Why Warren Buffett And Charlie Munger Don't Like REITs But You Should (2024)

Why Warren Buffett And Charlie Munger Don't Like REITs But You Should (1)

Real estate is a proven investment asset class that has created many millionaires over the years. Meanwhile, publicly traded Real Estate Investment Trusts (i.e., REITs) (VNQ) provide many investors access to and even accentuate the investment benefits of real estate without the prohibitive start-up costs and hassles.

That said, Warren Buffett and Charlie Munger - arguably the two greatest investors of all time - have never invested much of Berkshire's holdings in physical nor publicly traded real estate, leading some to question whether REIT investing is all that it is hyped up to be by many investors. In this article, we will look into why Warren Buffett and Charlie Munger do not invest much in REITs, but many other investors may still want to consider doing so.

The Benefits of REITs

First, let's look at why REITs are generally such a great business model:

  1. Better Returns with Lower Risk: REITs have historically offered better returns with lower risk compared to rental properties. This superior performance stems from economies of scale, stronger bargaining power with tenants, the ability to develop assets, and access to better talent. For instance, renowned REITs like Realty Income (O), Public Storage (PSA), and American Tower (AMT) have compounded returns at an impressive 15% annually over the long run.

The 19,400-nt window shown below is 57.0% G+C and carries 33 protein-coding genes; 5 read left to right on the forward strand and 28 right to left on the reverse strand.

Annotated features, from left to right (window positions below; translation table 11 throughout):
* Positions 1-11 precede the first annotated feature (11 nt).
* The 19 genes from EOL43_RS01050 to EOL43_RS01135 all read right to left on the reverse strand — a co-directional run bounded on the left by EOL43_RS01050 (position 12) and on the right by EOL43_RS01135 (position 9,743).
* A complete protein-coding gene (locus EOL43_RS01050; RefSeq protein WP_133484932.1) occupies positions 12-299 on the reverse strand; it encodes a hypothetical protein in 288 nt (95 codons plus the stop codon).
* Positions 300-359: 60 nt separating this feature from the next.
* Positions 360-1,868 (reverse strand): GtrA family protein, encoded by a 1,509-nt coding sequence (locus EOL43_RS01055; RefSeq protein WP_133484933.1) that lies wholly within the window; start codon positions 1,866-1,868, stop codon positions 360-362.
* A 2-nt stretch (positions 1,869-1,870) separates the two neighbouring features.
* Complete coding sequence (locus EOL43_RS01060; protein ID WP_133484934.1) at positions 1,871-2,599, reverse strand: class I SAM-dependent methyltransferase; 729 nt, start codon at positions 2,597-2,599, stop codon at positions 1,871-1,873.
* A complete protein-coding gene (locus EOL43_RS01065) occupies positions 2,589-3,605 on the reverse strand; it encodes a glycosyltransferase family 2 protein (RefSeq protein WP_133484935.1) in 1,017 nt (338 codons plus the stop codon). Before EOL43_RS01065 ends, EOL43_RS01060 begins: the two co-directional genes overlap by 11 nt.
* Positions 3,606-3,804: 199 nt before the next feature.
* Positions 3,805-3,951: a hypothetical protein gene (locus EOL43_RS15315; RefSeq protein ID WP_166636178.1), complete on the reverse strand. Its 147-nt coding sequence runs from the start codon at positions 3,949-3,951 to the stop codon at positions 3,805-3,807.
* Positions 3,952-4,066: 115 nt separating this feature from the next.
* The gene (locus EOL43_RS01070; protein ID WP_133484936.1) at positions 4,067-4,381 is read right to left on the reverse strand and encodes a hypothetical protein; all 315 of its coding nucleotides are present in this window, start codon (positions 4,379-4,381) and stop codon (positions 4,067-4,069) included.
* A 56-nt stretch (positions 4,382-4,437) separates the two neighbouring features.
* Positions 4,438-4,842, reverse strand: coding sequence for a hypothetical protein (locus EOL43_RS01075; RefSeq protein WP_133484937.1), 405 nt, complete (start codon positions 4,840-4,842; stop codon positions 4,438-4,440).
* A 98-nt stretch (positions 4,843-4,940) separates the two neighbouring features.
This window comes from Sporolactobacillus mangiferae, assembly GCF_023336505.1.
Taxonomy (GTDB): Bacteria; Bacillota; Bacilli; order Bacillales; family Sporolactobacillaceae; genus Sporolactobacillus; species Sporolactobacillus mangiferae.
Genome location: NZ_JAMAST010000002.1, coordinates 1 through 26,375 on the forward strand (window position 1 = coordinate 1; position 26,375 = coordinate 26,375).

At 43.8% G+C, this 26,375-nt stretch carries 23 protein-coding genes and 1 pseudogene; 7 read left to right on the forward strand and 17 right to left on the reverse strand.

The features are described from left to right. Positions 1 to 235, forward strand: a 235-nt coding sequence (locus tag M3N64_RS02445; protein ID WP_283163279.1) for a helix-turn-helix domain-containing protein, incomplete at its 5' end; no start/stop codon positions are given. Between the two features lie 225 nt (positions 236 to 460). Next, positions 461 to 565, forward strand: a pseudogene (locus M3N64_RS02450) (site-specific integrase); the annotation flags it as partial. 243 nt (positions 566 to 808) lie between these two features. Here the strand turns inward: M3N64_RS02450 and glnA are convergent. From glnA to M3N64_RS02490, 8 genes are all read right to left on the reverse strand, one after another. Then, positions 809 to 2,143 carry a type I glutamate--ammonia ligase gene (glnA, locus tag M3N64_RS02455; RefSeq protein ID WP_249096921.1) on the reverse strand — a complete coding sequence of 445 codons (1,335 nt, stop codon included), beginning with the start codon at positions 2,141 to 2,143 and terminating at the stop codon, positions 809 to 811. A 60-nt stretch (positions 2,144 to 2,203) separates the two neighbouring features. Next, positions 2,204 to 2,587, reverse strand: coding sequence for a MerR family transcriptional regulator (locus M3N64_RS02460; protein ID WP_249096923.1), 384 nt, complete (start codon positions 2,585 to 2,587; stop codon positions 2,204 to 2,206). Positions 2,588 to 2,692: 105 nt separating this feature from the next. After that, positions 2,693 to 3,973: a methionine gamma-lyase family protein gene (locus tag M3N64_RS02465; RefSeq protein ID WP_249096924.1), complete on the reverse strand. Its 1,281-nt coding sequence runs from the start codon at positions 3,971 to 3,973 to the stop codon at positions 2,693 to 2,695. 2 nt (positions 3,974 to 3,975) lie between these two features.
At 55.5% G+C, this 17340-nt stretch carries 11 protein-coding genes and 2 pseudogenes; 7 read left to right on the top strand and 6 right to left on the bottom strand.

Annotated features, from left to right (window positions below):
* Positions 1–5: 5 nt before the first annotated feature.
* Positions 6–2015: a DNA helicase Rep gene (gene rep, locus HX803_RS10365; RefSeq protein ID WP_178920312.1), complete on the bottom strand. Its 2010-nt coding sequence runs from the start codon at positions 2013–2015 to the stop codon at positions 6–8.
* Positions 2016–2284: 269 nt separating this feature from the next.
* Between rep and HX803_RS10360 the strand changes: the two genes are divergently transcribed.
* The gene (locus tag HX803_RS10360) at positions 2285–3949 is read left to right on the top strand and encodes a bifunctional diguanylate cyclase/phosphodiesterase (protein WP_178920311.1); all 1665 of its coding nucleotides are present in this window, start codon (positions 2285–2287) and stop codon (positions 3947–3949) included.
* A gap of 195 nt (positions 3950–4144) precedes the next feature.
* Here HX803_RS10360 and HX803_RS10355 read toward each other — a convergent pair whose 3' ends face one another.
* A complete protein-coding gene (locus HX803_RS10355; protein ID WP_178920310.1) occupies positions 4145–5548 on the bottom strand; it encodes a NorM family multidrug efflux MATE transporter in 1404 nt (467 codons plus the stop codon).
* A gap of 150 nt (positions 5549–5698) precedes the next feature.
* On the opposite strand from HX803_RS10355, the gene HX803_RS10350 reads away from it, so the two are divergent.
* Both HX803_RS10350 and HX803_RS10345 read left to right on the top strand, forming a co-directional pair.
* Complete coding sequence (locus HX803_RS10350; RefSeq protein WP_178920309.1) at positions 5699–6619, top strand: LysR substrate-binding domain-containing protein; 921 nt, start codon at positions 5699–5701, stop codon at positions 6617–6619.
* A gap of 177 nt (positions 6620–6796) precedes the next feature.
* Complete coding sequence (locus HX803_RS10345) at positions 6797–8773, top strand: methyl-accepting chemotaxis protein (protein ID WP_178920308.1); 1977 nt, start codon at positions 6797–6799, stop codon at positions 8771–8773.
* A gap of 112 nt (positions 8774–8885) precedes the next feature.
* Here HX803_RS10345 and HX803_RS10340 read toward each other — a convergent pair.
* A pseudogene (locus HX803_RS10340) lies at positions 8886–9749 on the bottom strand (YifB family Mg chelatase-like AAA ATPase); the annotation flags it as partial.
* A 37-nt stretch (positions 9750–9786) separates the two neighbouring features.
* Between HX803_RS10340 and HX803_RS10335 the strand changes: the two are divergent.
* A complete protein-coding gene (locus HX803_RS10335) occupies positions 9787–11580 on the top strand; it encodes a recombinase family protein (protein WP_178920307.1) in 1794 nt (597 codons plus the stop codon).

2. Liquidity and Diversification: Unlike physical properties that can take months to sell, REITs are publicly traded, offering immediate liquidity to investors with much lower frictional costs. Furthermore, they provide diversification as they invest in multiple properties across various sectors and regions, reducing the impact of a poor-performing asset.

  3. Professional Management: REITs are managed by professionals with extensive industry knowledge. This ensures that the properties are well-maintained, tenancies are optimized, and the overall portfolio is strategically aligned with market trends.

  4. Misconceptions about Leverage: A common misconception is that investors can't use leverage when buying REITs. However, REITs themselves are leveraged investments. When you invest in a REIT, you're essentially providing equity, similar to a down payment for a property. The REIT then leverages this equity by adding debt, allowing your investment to benefit from the advantages of leverage.